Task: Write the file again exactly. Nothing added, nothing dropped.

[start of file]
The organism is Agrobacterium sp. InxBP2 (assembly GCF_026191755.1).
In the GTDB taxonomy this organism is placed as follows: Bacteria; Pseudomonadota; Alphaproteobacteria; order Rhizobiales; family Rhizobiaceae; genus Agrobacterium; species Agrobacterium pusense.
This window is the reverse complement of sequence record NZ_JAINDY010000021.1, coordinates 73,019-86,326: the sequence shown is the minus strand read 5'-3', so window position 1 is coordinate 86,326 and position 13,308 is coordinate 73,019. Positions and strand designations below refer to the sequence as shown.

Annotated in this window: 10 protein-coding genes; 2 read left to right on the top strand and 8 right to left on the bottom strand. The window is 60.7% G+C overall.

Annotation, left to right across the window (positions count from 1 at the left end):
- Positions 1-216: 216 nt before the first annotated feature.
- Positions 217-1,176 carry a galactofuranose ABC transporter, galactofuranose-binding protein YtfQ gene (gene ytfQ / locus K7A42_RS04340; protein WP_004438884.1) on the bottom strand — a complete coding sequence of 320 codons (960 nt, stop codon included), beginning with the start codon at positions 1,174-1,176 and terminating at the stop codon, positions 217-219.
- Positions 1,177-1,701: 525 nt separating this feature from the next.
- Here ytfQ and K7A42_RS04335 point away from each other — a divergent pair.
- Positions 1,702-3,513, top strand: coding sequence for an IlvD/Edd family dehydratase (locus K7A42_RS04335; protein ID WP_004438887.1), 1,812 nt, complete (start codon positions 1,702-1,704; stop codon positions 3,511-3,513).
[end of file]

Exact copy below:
The organism is Agrobacterium sp. InxBP2 (assembly GCF_026191755.1).
In the GTDB taxonomy this organism is placed as follows: Bacteria; Pseudomonadota; Alphaproteobacteria; order Rhizobiales; family Rhizobiaceae; genus Agrobacterium; species Agrobacterium pusense.
This window is the reverse complement of sequence record NZ_JAINDY010000021.1, coordinates 73,019-86,326: the sequence shown is the minus strand read 5'-3', so window position 1 is coordinate 86,326 and position 13,308 is coordinate 73,019. Positions and strand designations below refer to the sequence as shown.

Annotated in this window: 10 protein-coding genes; 2 read left to right on the top strand and 8 right to left on the bottom strand. The window is 60.7% G+C overall.

Annotation, left to right across the window (positions count from 1 at the left end):
- Positions 1-216: 216 nt before the first annotated feature.
- Positions 217-1,176 carry a galactofuranose ABC transporter, galactofuranose-binding protein YtfQ gene (gene ytfQ / locus K7A42_RS04340; protein WP_004438884.1) on the bottom strand — a complete coding sequence of 320 codons (960 nt, stop codon included), beginning with the start codon at positions 1,174-1,176 and terminating at the stop codon, positions 217-219.
- Positions 1,177-1,701: 525 nt separating this feature from the next.
- Here ytfQ and K7A42_RS04335 point away from each other — a divergent pair.
- Positions 1,702-3,513, top strand: coding sequence for an IlvD/Edd family dehydratase (locus K7A42_RS04335; protein ID WP_004438887.1), 1,812 nt, complete (start codon positions 1,702-1,704; stop codon positions 3,511-3,513).